Rapid and sensitive nonradioactive methods to detect human immunodeficiency virus (HIV)-infected cells are needed in clinical medicine. We developed an in situ hybridization test using 2-acetylaminofluorene (AAF)-labeled HIV DNA as a hybridization probe. Hybridized probe was detected using rabbit anti-AAF antibody, followed by alkaline phosphatase-conjugated goat anti-rabbit, and the bromochloroindolyl phosphate-nitroblue tetrazolium reaction. An image cytophotometry system was used to quantitate the percentage of HIV-infected cells. These methods were used to determine the percentage of H9 cells infected with HIV. HIV was detected in 0% of cells on day 1 post infection, 7% on day 4, 41% on day 8, and 5% on day 15. These results paralleled those of the reverse transcriptase assay and an antigen capture ELISA assay for HIV antigen. Thus the AAF modified HIV DNA probe detected HIV nucleic acid in infected H9 cells and the image cytophotometry system improved the sensitivity and objectivity of detection.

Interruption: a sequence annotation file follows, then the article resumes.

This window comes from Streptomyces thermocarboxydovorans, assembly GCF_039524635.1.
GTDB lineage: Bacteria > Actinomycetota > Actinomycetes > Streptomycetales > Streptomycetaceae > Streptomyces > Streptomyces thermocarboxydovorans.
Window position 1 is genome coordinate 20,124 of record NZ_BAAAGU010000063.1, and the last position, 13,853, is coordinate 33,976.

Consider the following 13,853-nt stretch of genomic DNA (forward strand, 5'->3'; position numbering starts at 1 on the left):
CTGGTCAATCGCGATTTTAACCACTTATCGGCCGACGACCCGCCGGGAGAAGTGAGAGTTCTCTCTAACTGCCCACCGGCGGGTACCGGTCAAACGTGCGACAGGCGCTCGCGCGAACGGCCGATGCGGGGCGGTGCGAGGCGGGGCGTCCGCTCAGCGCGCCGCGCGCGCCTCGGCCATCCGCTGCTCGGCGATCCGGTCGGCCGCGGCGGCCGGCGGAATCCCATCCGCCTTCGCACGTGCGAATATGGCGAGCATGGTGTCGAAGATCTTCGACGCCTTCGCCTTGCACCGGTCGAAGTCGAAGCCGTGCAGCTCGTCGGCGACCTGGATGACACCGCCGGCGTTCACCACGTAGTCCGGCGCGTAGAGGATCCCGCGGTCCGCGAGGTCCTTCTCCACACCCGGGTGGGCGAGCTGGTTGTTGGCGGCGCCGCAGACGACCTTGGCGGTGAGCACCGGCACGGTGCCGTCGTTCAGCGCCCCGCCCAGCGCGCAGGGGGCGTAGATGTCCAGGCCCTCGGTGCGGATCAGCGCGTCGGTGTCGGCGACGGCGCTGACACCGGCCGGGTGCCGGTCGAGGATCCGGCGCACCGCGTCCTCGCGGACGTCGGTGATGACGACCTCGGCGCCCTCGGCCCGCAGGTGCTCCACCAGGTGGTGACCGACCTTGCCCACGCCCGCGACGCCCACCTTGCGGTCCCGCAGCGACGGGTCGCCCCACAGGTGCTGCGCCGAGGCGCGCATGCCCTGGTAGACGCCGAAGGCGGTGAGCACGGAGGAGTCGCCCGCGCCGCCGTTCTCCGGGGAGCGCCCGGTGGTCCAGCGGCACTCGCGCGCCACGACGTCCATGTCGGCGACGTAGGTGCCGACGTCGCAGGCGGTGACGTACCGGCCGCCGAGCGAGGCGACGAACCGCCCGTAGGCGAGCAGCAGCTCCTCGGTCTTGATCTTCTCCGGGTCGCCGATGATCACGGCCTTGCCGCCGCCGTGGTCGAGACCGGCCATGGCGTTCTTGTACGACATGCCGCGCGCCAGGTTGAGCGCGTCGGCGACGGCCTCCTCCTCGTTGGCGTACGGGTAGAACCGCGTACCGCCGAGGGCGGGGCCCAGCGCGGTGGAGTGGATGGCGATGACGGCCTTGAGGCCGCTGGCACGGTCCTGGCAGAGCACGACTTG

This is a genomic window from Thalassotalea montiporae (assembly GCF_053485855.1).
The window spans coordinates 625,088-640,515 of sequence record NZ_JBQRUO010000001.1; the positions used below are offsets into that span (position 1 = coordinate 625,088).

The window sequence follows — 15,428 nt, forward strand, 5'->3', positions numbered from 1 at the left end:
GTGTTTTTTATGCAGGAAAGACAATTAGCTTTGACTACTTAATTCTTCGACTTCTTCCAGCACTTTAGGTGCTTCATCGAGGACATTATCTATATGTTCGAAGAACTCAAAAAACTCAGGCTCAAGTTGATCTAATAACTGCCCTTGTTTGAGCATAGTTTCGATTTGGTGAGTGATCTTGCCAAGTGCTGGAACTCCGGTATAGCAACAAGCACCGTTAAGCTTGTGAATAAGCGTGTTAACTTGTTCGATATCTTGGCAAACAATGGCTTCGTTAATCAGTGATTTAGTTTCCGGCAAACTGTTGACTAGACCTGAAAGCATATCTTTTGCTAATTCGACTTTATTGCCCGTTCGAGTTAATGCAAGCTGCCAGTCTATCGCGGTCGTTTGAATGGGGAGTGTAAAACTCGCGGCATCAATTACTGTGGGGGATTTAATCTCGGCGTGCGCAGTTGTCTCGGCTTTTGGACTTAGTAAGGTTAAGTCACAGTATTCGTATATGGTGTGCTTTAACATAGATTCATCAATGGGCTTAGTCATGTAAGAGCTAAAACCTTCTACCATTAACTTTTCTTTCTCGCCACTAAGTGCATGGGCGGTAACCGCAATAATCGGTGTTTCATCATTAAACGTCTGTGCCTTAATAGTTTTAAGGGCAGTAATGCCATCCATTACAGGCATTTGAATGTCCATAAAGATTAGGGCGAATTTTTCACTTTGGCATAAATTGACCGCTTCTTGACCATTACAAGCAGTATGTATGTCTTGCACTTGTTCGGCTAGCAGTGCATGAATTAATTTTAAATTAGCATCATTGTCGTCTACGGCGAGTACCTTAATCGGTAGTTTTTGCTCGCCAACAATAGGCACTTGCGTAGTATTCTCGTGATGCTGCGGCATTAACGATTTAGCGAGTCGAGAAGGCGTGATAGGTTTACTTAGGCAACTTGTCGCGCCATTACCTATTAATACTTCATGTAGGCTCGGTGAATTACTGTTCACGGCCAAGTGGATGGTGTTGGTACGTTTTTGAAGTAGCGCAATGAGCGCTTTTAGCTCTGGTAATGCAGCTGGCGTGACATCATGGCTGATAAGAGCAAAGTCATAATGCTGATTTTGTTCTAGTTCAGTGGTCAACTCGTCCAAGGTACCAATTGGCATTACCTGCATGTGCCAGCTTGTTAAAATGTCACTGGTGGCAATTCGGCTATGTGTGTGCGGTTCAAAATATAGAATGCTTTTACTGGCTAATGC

|Original language||English (US)|
|Number of pages||5|
|Journal||Journal of Histochemistry and Cytochemistry|
|State||Published - 1988|
ASJC Scopus subject areas
- Cell Biology